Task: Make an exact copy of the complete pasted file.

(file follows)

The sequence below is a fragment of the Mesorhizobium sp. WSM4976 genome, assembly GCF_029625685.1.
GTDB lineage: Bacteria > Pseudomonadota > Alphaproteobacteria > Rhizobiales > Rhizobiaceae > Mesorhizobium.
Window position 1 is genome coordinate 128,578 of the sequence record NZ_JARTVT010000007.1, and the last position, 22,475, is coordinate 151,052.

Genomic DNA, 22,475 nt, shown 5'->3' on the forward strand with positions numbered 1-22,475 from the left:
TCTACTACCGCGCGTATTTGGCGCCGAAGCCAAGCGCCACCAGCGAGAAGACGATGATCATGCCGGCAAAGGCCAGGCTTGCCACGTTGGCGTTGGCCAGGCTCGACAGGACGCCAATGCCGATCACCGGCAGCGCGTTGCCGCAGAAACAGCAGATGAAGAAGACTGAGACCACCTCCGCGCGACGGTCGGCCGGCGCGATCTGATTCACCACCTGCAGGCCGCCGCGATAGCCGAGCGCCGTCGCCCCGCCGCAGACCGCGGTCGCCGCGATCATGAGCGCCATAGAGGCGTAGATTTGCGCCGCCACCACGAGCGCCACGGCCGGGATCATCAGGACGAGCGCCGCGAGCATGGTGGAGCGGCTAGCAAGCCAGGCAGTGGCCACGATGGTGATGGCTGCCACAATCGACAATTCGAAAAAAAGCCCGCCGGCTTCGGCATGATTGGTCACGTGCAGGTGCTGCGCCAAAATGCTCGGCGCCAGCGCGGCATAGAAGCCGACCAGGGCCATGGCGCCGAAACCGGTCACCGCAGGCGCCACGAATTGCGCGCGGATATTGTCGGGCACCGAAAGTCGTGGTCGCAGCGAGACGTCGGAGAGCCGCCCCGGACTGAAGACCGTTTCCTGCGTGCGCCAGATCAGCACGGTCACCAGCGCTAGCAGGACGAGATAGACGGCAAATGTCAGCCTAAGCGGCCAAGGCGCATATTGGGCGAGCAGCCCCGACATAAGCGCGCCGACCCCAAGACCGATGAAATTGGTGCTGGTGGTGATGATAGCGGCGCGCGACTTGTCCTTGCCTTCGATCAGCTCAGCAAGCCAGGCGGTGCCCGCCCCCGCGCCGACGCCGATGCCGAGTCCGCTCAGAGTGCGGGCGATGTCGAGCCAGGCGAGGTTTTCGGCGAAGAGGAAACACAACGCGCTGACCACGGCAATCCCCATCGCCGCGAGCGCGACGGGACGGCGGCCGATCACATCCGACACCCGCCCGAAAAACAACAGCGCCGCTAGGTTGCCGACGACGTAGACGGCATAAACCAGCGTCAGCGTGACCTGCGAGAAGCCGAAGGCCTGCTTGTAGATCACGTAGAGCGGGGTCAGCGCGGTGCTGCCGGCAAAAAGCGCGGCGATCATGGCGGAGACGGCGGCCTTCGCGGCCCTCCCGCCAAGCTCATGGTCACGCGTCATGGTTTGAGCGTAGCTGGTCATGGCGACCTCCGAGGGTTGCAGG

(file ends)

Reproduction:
The sequence below is a fragment of the Mesorhizobium sp. WSM4976 genome, assembly GCF_029625685.1.
GTDB lineage: Bacteria > Pseudomonadota > Alphaproteobacteria > Rhizobiales > Rhizobiaceae > Mesorhizobium.
Window position 1 is genome coordinate 128,578 of the sequence record NZ_JARTVT010000007.1, and the last position, 22,475, is coordinate 151,052.

Genomic DNA, 22,475 nt, shown 5'->3' on the forward strand with positions numbered 1-22,475 from the left:
TCTACTACCGCGCGTATTTGGCGCCGAAGCCAAGCGCCACCAGCGAGAAGACGATGATCATGCCGGCAAAGGCCAGGCTTGCCACGTTGGCGTTGGCCAGGCTCGACAGGACGCCAATGCCGATCACCGGCAGCGCGTTGCCGCAGAAACAGCAGATGAAGAAGACTGAGACCACCTCCGCGCGACGGTCGGCCGGCGCGATCTGATTCACCACCTGCAGGCCGCCGCGATAGCCGAGCGCCGTCGCCCCGCCGCAGACCGCGGTCGCCGCGATCATGAGCGCCATAGAGGCGTAGATTTGCGCCGCCACCACGAGCGCCACGGCCGGGATCATCAGGACGAGCGCCGCGAGCATGGTGGAGCGGCTAGCAAGCCAGGCAGTGGCCACGATGGTGATGGCTGCCACAATCGACAATTCGAAAAAAAGCCCGCCGGCTTCGGCATGATTGGTCACGTGCAGGTGCTGCGCCAAAATGCTCGGCGCCAGCGCGGCATAGAAGCCGACCAGGGCCATGGCGCCGAAACCGGTCACCGCAGGCGCCACGAATTGCGCGCGGATATTGTCGGGCACCGAAAGTCGTGGTCGCAGCGAGACGTCGGAGAGCCGCCCCGGACTGAAGACCGTTTCCTGCGTGCGCCAGATCAGCACGGTCACCAGCGCTAGCAGGACGAGATAGACGGCAAATGTCAGCCTAAGCGGCCAAGGCGCATATTGGGCGAGCAGCCCCGACATAAGCGCGCCGACCCCAAGACCGATGAAATTGGTGCTGGTGGTGATGATAGCGGCGCGCGACTTGTCCTTGCCTTCGATCAGCTCAGCAAGCCAGGCGGTGCCCGCCCCCGCGCCGACGCCGATGCCGAGTCCGCTCAGAGTGCGGGCGATGTCGAGCCAGGCGAGGTTTTCGGCGAAGAGGAAACACAACGCGCTGACCACGGCAATCCCCATCGCCGCGAGCGCGACGGGACGGCGGCCGATCACATCCGACACCCGCCCGAAAAACAACAGCGCCGCTAGGTTGCCGACGACGTAGACGGCATAAACCAGCGTCAGCGTGACCTGCGAGAAGCCGAAGGCCTGCTTGTAGATCACGTAGAGCGGGGTCAGCGCGGTGCTGCCGGCAAAAAGCGCGGCGATCATGGCGGAGACGGCGGCCTTCGCGGCCCTCCCGCCAAGCTCATGGTCACGCGTCATGGTTTGAGCGTAGCTGGTCATGGCGACCTCCGAGGGTTGCAGG